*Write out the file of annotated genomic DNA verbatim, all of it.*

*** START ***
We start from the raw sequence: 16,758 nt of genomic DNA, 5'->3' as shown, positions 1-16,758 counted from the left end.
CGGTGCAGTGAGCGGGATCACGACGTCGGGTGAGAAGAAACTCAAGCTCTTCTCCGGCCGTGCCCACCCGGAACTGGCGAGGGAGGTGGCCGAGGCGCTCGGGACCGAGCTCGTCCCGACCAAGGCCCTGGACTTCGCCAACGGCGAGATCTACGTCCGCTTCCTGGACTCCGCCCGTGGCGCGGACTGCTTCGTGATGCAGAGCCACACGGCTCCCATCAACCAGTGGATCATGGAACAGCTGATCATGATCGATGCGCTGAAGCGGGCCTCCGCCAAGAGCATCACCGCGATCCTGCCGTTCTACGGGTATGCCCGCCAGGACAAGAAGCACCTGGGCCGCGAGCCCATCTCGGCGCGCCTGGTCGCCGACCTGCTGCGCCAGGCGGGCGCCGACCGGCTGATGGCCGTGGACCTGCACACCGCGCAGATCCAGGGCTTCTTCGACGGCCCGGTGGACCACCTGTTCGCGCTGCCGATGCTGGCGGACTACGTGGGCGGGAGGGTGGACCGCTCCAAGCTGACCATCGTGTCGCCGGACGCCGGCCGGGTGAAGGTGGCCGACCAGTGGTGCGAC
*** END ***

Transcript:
We start from the raw sequence: 16,758 nt of genomic DNA, 5'->3' as shown, positions 1-16,758 counted from the left end.
CGGTGCAGTGAGCGGGATCACGACGTCGGGTGAGAAGAAACTCAAGCTCTTCTCCGGCCGTGCCCACCCGGAACTGGCGAGGGAGGTGGCCGAGGCGCTCGGGACCGAGCTCGTCCCGACCAAGGCCCTGGACTTCGCCAACGGCGAGATCTACGTCCGCTTCCTGGACTCCGCCCGTGGCGCGGACTGCTTCGTGATGCAGAGCCACACGGCTCCCATCAACCAGTGGATCATGGAACAGCTGATCATGATCGATGCGCTGAAGCGGGCCTCCGCCAAGAGCATCACCGCGATCCTGCCGTTCTACGGGTATGCCCGCCAGGACAAGAAGCACCTGGGCCGCGAGCCCATCTCGGCGCGCCTGGTCGCCGACCTGCTGCGCCAGGCGGGCGCCGACCGGCTGATGGCCGTGGACCTGCACACCGCGCAGATCCAGGGCTTCTTCGACGGCCCGGTGGACCACCTGTTCGCGCTGCCGATGCTGGCGGACTACGTGGGCGGGAGGGTGGACCGCTCCAAGCTGACCATCGTGTCGCCGGACGCCGGCCGGGTGAAGGTGGCCGACCAGTGGTGCGAC